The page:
Should there be state owned monopolies or free market competition (i.e. Water, Post, Gas, Electricity, Telecom's, Ferry Travel etc..)?

All our vital services should be run for the benefit of the people of the Isle of Man. Liberal Vannin will work towards a position where these services are owned by Isle of Man residents with government owning a “golden share” which would prevent ownership passing to outside interest groups.

They would be not be managed by government as being in business is not the role of government. But the ownership, profits and control will remain on the Island for the benefit of its residents.

Should we have an open seas policy like the open sky's policy?

Yes, in principle but this cannot be achieved until the User Agreement comes to an end in 2026.

This Agreement is damaging to so many aspects of our lives and livelihood. We suffer high freight charges which affect the prices we pay for basic essentials and drives away new business investment. Our Island has a lot to offer tourists but the prohibitive cost of travelling here is chasing them away to other areas of scenic beauty. Tourism makes many small businesses in the leisure industry viable and without these our choice, and quality of life is depleted.

We cannot afford to wait another fourteen years and Liberal Vannin is committed to finding a solution to this damaging situation as soon as possible.

Does the Island do enough to protect its environment?

No. Government needs to be far more proactive in its approach. Apart from benefitting the environment more employment will be created if government works with the private sector on issues such as passive housing, the development of tidal and wave power and electric transportation.

We also have a lot of flora and fauna that should be better promoted to encourage wildlife enthusiasts to visit the Island which, in turn, will help to stimulate tourism.

Where do you see the future of the Islands economy (i.e. Finance, Manufacturing, Service, Tourism, Film, Space etc)?

It is very important that no single industry dominates our economy as is currently the case. We need to diversify into many areas so that if one industry declines the effect is minimised.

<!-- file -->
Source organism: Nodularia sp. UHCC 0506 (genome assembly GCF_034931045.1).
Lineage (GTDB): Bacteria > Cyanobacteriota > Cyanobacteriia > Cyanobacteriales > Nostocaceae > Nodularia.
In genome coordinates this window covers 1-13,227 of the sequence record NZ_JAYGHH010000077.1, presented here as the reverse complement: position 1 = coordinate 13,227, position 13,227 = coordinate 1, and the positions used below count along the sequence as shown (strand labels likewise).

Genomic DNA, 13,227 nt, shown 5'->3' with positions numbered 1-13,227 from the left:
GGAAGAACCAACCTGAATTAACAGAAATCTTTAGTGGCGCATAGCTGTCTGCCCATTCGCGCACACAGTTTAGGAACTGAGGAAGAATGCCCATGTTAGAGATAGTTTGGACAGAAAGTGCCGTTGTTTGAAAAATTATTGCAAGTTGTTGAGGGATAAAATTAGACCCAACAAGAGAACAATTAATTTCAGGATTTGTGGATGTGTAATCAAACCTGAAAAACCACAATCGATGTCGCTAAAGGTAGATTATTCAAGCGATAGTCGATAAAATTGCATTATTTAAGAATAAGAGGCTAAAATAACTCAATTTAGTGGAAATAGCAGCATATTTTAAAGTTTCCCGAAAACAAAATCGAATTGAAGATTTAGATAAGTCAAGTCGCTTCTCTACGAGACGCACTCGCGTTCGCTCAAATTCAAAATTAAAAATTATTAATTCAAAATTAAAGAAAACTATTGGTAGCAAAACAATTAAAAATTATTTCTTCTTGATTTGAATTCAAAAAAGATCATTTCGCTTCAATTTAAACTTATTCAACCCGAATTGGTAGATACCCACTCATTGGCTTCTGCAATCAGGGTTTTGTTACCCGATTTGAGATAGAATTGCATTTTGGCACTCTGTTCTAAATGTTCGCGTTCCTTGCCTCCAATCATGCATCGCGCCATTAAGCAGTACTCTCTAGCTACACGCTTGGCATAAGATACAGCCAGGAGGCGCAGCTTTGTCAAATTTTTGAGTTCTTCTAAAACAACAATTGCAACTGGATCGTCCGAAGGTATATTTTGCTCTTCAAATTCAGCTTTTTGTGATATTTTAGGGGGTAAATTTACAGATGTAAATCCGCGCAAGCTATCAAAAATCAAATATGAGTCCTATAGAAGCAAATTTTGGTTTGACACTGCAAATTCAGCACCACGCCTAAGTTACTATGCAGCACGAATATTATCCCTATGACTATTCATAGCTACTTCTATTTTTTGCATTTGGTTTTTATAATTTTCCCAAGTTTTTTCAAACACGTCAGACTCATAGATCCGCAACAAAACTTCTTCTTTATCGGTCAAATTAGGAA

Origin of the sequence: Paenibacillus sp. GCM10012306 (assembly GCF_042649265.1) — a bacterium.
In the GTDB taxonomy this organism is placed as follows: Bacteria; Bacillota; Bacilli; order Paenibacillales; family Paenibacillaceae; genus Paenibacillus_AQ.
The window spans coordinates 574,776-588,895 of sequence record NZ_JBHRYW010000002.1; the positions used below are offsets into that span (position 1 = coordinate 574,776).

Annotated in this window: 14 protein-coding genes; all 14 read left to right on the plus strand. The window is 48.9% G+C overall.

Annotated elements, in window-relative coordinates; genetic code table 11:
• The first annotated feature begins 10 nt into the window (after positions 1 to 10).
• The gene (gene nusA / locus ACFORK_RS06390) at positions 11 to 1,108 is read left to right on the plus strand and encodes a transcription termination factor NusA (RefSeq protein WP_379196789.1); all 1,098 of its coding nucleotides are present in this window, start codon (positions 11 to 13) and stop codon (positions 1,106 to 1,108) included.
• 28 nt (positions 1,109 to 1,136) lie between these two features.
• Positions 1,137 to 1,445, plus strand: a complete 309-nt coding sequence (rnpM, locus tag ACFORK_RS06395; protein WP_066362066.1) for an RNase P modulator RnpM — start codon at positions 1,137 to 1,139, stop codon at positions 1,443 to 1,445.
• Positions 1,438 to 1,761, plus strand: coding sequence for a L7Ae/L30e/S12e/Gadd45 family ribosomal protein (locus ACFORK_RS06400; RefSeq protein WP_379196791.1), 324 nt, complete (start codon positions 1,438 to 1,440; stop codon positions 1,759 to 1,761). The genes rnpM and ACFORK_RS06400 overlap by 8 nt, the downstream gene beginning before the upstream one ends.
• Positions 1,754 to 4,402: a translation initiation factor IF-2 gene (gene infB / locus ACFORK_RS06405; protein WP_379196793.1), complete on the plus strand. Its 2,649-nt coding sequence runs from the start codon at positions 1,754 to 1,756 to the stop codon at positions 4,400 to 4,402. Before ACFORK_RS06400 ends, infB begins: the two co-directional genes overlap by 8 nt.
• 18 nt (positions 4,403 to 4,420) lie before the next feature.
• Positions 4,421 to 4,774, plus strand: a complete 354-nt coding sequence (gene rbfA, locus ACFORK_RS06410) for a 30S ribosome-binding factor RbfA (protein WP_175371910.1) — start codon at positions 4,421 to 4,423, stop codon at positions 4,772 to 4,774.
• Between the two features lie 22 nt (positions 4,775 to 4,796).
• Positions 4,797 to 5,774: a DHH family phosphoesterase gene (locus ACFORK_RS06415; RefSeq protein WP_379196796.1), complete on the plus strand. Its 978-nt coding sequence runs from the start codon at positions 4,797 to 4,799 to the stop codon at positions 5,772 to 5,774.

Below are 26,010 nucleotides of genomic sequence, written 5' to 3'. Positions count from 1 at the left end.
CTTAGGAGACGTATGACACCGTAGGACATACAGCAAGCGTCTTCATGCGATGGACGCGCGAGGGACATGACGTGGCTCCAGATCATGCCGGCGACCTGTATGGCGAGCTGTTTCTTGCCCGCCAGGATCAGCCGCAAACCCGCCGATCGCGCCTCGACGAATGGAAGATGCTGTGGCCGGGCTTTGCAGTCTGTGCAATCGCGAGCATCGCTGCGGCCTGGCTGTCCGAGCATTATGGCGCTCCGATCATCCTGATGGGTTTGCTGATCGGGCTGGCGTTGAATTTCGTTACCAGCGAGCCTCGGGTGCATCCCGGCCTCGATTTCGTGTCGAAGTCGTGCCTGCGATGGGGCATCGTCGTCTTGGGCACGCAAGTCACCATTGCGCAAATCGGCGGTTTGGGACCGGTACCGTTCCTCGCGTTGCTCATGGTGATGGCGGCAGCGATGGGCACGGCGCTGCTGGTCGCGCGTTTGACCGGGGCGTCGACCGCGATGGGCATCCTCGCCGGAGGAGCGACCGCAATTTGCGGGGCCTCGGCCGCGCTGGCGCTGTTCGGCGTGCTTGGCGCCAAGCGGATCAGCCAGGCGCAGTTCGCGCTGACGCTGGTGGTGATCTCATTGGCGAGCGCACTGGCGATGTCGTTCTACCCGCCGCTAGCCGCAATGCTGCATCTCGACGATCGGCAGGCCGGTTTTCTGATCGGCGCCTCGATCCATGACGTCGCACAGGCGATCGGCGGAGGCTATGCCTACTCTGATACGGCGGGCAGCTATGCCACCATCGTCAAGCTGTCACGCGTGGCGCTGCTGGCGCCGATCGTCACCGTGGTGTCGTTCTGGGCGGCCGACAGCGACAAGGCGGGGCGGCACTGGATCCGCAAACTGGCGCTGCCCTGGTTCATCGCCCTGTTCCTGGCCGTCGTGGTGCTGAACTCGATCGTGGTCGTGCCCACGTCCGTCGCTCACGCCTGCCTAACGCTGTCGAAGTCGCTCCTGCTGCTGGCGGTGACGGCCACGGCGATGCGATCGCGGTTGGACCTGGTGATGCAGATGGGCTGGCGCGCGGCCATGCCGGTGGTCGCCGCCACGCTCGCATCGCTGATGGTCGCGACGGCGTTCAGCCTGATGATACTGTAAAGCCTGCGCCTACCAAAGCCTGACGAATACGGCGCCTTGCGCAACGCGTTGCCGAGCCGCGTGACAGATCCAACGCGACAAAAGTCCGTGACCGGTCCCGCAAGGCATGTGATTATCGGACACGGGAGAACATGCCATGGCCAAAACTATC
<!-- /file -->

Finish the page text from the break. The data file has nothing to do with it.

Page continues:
We must revisit all areas that produce income to our economy and see if there is a way that these can be expanded. We must also “think outside the box” and encourage entrepreneurs and inventors to bring new ideas to the table.

It is the remit of sensible governments to create the environment to attract different industries and government needs to be more creative in its approach. Our current planning procedures are detrimental to encouraging new business initiatives and there needs to be a fast track system for new businesses that will employ more than a specified number of residents.

Unfortunately, the current situation with the MEA and the Steam Packet mean our energy and transport costs are much higher than they should be. This is a disincentive to businesses seeking to relocate here and long term solutions must be found.

Where do you think new jobs can be generated?

It is government’s job to create the environment for the creation of new jobs – see the response above – but government can help local businesses to remain financially viable buy supporting local businesses itself. The current administration has encouraged us to “buy local” but has not always followed its own advice with too many contracts being awarded to off Island businesses.

Government needs to ascertain the current skills shortage and encourage the development of those skills by Isle of Man residents to meet the demand in those areas.

Should the Chief Minister and MLC's be publicly elected?

Liberal Vannin policy is that all MLCs should be publicly elected.

With the advent of party politics the question of publicly electing the chief minister is negated as it is the leader of the successful party that will automatically fill that role.

In the interim, all those who wish to be considered for the role of chief minister should state this and publish their national manifesto. This gives voters a chance to form their opinion as to whose national policies they prefer, whom they wish to see in this role and to question prospective MHKs as to whom they will vote for. The vote for the chief minister, which is currently by way of a secret ballot, must be public.